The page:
06MOSCOW3388, RUSSIAN DEMOCRATIC OPPOSITION LEADER BORIS NEMTSOV

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Reference ID Created Released Classification Origin
06MOSCOW3388 2006-03-31 13:51 2011-08-30 01:44 CONFIDENTIAL Embassy Moscow

VZCZCXRO8818
PP RUEHDBU
DE RUEHMO #3388/01 0901351
ZNY CCCCC ZZH
P 311351Z MAR 06
FM AMEMBASSY MOSCOW
TO RUEHC/SECSTATE WASHDC PRIORITY 3388
INFO RUCNCIS/CIS COLLECTIVE
RUEHXD/MOSCOW POLITICAL COLLECTIVE

C O N F I D E N T I A L SECTION 01 OF 02 MOSCOW 003388 
 
SIPDIS 
 
SIPDIS 
 
E.O. 12958: DECL: 03/31/2016 
TAGS: PGOV PREL PHUM PINR RS
SUBJECT: RUSSIAN DEMOCRATIC OPPOSITION LEADER BORIS NEMTSOV 
GETS PERSONAL 
 
REF: MOSCOW 1083 
 
Classified By: Charge d'Affaires Daniel A. Russell. Reasons 1.4 (B/D). 
 
1.  (C) In a March 27 meeting with the Ambassador, democratic 
opposition leader Boris Nemtsov: 
 
-- Strongly condemned the falsified election results in 
Belarus, where the people faced a "catastrophic situation"; 
 
-- Suggested that negotiations to form a new government in 
Ukraine would be prolonged and contentious; 
 
-- Noted that talks to unite Russia's democratic opposition 
continued, but that liberals needed new leadership to attract 
popular support and enhance their overall position; and 
 
-- Interspersed his comments with a range of personal views 
concerning various local and regional leaders.  END SUMMARY. 
 
2.  (SBU) Ambassador met with Boris Nemtsov on March 27. 
Nemtsov, a former Governor of Nizhniy Novgorod and Deputy 
Prime Minister during the Yeltsin era, has long been 
associated with liberal economic policies and democratic 
politics.  Most recently, he was appointed by the Union of 
Right Forces (SPS) to serve as that party's representative on 
a committee charged with uniting the country's democratic 
opposition forces.  He has also served as an advisor to 
Ukrainian President Viktor Yushchenko following the 2004 
Orange Revolution and has been an outspoken supporter of 
Belarus opposition leader Aleksandr Milinkevich. 
. 
--------------------------------------------- - 
BELARUS ELECTIONS A CATASTROPHE FOR THE PEOPLE 
--------------------------------------------- - 
 
3.  (C) Nemtsov roundly condemned the current situation in 
Belarus.  The March 19 elections had been falsified and,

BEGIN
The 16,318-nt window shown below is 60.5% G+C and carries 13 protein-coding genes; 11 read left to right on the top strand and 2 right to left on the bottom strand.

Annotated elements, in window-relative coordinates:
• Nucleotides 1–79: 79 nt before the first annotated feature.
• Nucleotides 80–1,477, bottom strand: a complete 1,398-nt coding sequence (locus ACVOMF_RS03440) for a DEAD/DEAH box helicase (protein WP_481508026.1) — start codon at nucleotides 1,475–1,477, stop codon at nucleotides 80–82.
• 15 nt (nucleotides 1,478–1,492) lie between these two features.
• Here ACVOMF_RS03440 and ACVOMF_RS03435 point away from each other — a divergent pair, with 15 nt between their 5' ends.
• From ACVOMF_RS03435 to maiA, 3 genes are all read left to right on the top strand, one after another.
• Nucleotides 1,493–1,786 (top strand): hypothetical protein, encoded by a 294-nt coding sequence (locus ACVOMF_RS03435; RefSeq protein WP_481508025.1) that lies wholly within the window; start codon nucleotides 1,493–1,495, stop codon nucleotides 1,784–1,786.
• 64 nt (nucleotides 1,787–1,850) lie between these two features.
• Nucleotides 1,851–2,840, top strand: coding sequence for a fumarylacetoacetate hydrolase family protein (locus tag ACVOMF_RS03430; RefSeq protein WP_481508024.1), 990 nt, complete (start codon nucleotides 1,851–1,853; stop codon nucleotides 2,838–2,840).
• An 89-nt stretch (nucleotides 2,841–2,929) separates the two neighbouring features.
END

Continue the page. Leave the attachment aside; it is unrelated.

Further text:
subsequently, protesters had been beaten and arrested.  He 
welcomed official statements by the U.S. and EU condemning 
these events but, overall, Nemtsov concluded that a popular 
revolution along the lines of the Orange Revolution in 
Ukraine was unlikely.  The opposition was neither as well 
organized nor as effective as the forces that brought Viktor 
Yushchenko to power in Kiev.  As a result, the people of 
Belarus faced a "catastrophic situation." 
 
4.  (C) Referring to possible implications for the 
relationship between Belarus and Russia, Nemtsov did not 
believe there would be any significant change in direction, 
including in the continuing negotiations to establish a Union 
State.  Moscow had congratulated Aleksandr Lukashenko almost 
immediately after the polls closed and would continue to 
defend the embattled regime against criticism from the West. 
Nemtsov claimed that President Putin did not personally like 
Lukashenko (he likened the relationship to the World War 
II-era ties between Hitler and Mussolini), but the two 
leaders needed each other.  In any case, Nemtsov thought 
Putin's recent tilt toward support for "dictators" and 
populist politicians of various types in Belarus and Central 
Asia was not worthy of a G-8 leader.  At the same time, 
Nemtsov warned that Lukashenko, who was "worse than 
Milosevic," maintained considerable popular support in both 
Belarus and Russia which, along with his political 
connections, could conceivably propel him to the presidency 
of a future Russia-Belarus Union State. 
. 
------------------------------------- 
ARDUOUS POWER NEGOTIATIONS IN UKRAINE 
------------------------------------- 
 
5.  (C) Turning to the situation in Ukraine following the 
March 26 parliamentary elections, Nemtsov characterized the 
majority of Ukrainian politicians, including Viktor 
Yanukovych and former Prime Minister Yulia Tymoshenko, as 
either "criminal or corrupt."  The major difference among 
them was one of degree rather than quality.  Nemtsov said 
that while Yushchenko was well-intentioned, he was never able 
to overcome the entrenched business interests, deep-seated